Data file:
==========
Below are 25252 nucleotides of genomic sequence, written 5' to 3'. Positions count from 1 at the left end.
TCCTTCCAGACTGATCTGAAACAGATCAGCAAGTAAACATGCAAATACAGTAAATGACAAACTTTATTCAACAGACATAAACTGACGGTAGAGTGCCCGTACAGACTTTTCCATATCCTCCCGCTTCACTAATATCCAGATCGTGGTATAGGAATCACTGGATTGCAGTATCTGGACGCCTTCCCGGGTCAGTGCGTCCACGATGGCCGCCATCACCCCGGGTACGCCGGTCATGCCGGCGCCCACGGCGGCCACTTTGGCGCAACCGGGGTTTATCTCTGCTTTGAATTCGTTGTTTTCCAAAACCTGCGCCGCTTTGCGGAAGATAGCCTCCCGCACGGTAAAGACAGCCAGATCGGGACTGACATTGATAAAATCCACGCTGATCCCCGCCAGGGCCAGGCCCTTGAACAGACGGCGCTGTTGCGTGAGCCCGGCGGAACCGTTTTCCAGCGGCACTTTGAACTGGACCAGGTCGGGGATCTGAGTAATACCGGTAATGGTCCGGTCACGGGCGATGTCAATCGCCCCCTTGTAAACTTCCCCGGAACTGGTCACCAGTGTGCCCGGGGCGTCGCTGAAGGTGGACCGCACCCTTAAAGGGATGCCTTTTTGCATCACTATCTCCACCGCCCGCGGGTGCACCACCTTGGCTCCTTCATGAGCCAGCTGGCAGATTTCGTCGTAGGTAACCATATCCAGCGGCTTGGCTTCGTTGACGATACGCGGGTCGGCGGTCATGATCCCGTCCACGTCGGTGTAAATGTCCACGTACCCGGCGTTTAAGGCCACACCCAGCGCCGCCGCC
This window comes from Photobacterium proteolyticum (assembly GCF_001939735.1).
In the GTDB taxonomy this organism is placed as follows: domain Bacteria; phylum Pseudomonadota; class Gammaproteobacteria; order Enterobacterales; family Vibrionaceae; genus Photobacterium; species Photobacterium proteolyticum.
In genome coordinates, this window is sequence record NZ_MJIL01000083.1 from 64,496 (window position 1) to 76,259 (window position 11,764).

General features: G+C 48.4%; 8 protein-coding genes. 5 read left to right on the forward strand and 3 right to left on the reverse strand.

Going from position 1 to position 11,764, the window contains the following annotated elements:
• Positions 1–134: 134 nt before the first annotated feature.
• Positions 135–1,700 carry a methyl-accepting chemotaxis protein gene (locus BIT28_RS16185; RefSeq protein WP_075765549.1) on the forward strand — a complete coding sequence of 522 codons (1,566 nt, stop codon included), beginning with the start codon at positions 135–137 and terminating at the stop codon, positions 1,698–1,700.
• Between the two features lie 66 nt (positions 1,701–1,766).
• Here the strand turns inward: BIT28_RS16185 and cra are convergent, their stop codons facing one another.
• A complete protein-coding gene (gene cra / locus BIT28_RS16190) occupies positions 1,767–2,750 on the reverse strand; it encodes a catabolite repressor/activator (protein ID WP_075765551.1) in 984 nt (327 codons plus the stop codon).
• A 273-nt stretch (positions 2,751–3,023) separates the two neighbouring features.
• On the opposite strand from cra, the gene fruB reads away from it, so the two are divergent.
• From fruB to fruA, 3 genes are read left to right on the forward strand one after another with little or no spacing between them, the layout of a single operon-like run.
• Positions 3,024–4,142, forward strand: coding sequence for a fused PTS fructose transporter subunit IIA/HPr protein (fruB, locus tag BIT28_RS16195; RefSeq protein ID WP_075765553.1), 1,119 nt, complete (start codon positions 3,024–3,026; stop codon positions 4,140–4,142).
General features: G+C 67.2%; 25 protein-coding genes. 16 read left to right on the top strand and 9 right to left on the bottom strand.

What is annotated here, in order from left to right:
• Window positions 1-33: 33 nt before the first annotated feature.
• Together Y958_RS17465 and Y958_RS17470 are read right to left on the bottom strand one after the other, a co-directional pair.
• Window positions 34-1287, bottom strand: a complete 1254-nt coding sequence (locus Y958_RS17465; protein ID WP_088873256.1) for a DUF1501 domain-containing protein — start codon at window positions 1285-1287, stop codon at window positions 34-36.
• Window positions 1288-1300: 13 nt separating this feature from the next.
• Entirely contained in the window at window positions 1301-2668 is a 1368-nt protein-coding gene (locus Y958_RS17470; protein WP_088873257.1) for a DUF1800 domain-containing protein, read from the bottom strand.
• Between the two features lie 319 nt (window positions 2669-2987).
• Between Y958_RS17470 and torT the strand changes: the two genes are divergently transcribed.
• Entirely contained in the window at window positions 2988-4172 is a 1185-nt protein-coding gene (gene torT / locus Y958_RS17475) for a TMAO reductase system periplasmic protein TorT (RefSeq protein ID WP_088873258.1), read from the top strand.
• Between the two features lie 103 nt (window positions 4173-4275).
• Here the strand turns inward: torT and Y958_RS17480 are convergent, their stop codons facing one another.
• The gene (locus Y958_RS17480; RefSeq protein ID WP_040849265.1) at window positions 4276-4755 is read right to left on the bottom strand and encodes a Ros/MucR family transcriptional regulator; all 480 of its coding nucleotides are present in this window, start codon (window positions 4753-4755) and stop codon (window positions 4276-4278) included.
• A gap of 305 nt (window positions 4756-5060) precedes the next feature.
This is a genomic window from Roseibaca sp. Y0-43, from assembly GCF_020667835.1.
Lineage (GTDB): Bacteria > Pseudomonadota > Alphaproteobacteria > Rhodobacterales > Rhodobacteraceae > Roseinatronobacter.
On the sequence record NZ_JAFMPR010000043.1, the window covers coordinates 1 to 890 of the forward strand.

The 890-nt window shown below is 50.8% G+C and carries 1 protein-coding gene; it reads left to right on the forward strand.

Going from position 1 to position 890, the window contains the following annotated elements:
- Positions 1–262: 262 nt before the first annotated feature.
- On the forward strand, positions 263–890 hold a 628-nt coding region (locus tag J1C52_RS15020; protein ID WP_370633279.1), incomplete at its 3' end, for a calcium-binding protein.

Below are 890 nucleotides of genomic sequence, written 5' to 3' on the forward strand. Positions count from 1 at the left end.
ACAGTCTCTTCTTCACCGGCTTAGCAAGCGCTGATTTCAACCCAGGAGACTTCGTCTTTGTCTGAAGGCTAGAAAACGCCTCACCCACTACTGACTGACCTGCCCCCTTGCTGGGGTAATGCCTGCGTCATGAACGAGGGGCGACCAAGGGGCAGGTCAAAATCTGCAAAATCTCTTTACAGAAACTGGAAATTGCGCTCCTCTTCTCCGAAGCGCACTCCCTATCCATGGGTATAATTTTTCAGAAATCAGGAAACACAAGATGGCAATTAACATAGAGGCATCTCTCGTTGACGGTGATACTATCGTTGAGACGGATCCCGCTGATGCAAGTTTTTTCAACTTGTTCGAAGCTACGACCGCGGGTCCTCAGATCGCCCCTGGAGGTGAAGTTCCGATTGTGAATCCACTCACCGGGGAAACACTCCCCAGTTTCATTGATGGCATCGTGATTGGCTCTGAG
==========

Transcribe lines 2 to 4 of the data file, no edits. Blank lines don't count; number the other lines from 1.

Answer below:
TCCTTCCAGACTGATCTGAAACAGATCAGCAAGTAAACATGCAAATACAGTAAATGACAAACTTTATTCAACAGACATAAACTGACGGTAGAGTGCCCGTACAGACTTTTCCATATCCTCCCGCTTCACTAATATCCAGATCGTGGTATAGGAATCACTGGATTGCAGTATCTGGACGCCTTCCCGGGTCAGTGCGTCCACGATGGCCGCCATCACCCCGGGTACGCCGGTCATGCCGGCGCCCACGGCGGCCACTTTGGCGCAACCGGGGTTTATCTCTGCTTTGAATTCGTTGTTTTCCAAAACCTGCGCCGCTTTGCGGAAGATAGCCTCCCGCACGGTAAAGACAGCCAGATCGGGACTGACATTGATAAAATCCACGCTGATCCCCGCCAGGGCCAGGCCCTTGAACAGACGGCGCTGTTGCGTGAGCCCGGCGGAACCGTTTTCCAGCGGCACTTTGAACTGGACCAGGTCGGGGATCTGAGTAATACCGGTAATGGTCCGGTCACGGGCGATGTCAATCGCCCCCTTGTAAACTTCCCCGGAACTGGTCACCAGTGTGCCCGGGGCGTCGCTGAAGGTGGACCGCACCCTTAAAGGGATGCCTTTTTGCATCACTATCTCCACCGCCCGCGGGTGCACCACCTTGGCTCCTTCATGAGCCAGCTGGCAGATTTCGTCGTAGGTAACCATATCCAGCGGCTTGGCTTCGTTGACGATACGCGGGTCGGCGGTCATGATCCCGTCCACGTCGGTGTAAATGTCCACGTACCCGGCGTTTAAGGCCACACCCAGCGCCGCCGCC
This window comes from Photobacterium proteolyticum (assembly GCF_001939735.1).
In the GTDB taxonomy this organism is placed as follows: domain Bacteria; phylum Pseudomonadota; class Gammaproteobacteria; order Enterobacterales; family Vibrionaceae; genus Photobacterium; species Photobacterium proteolyticum.